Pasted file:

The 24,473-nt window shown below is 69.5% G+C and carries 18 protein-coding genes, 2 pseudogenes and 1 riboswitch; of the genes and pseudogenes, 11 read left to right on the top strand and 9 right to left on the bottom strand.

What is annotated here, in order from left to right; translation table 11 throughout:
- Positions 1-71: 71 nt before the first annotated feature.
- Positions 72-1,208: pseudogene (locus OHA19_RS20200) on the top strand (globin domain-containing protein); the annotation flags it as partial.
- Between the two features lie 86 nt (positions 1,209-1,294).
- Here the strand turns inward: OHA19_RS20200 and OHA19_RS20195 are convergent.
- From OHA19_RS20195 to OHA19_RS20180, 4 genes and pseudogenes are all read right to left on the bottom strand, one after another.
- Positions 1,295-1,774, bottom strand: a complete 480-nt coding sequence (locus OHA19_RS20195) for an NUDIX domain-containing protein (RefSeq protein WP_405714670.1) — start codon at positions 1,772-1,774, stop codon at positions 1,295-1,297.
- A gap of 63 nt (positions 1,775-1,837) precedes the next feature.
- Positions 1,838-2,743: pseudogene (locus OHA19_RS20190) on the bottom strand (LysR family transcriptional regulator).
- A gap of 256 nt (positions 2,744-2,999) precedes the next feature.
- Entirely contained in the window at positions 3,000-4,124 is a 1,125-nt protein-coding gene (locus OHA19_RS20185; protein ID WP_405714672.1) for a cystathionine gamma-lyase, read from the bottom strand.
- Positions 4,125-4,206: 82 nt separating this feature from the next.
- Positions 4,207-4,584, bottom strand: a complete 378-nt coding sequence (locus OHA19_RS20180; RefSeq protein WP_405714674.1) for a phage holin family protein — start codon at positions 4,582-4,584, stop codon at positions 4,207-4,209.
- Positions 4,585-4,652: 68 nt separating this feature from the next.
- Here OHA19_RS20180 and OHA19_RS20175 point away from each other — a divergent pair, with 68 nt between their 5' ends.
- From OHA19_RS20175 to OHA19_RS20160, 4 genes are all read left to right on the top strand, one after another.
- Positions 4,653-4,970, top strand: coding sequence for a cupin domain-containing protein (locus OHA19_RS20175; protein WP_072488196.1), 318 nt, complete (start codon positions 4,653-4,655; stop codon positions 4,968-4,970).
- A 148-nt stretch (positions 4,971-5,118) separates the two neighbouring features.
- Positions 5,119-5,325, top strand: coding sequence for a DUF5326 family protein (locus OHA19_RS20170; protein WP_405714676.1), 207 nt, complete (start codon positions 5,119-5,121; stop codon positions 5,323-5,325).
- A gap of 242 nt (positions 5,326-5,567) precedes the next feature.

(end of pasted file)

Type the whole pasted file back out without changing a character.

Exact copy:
The 24,473-nt window shown below is 69.5% G+C and carries 18 protein-coding genes, 2 pseudogenes and 1 riboswitch; of the genes and pseudogenes, 11 read left to right on the top strand and 9 right to left on the bottom strand.

What is annotated here, in order from left to right; translation table 11 throughout:
- Positions 1-71: 71 nt before the first annotated feature.
- Positions 72-1,208: pseudogene (locus OHA19_RS20200) on the top strand (globin domain-containing protein); the annotation flags it as partial.
- Between the two features lie 86 nt (positions 1,209-1,294).
- Here the strand turns inward: OHA19_RS20200 and OHA19_RS20195 are convergent.
- From OHA19_RS20195 to OHA19_RS20180, 4 genes and pseudogenes are all read right to left on the bottom strand, one after another.
- Positions 1,295-1,774, bottom strand: a complete 480-nt coding sequence (locus OHA19_RS20195) for an NUDIX domain-containing protein (RefSeq protein WP_405714670.1) — start codon at positions 1,772-1,774, stop codon at positions 1,295-1,297.
- A gap of 63 nt (positions 1,775-1,837) precedes the next feature.
- Positions 1,838-2,743: pseudogene (locus OHA19_RS20190) on the bottom strand (LysR family transcriptional regulator).
- A gap of 256 nt (positions 2,744-2,999) precedes the next feature.
- Entirely contained in the window at positions 3,000-4,124 is a 1,125-nt protein-coding gene (locus OHA19_RS20185; protein ID WP_405714672.1) for a cystathionine gamma-lyase, read from the bottom strand.
- Positions 4,125-4,206: 82 nt separating this feature from the next.
- Positions 4,207-4,584, bottom strand: a complete 378-nt coding sequence (locus OHA19_RS20180; RefSeq protein WP_405714674.1) for a phage holin family protein — start codon at positions 4,582-4,584, stop codon at positions 4,207-4,209.
- Positions 4,585-4,652: 68 nt separating this feature from the next.
- Here OHA19_RS20180 and OHA19_RS20175 point away from each other — a divergent pair, with 68 nt between their 5' ends.
- From OHA19_RS20175 to OHA19_RS20160, 4 genes are all read left to right on the top strand, one after another.
- Positions 4,653-4,970, top strand: coding sequence for a cupin domain-containing protein (locus OHA19_RS20175; protein WP_072488196.1), 318 nt, complete (start codon positions 4,653-4,655; stop codon positions 4,968-4,970).
- A 148-nt stretch (positions 4,971-5,118) separates the two neighbouring features.
- Positions 5,119-5,325, top strand: coding sequence for a DUF5326 family protein (locus OHA19_RS20170; protein WP_405714676.1), 207 nt, complete (start codon positions 5,119-5,121; stop codon positions 5,323-5,325).
- A gap of 242 nt (positions 5,326-5,567) precedes the next feature.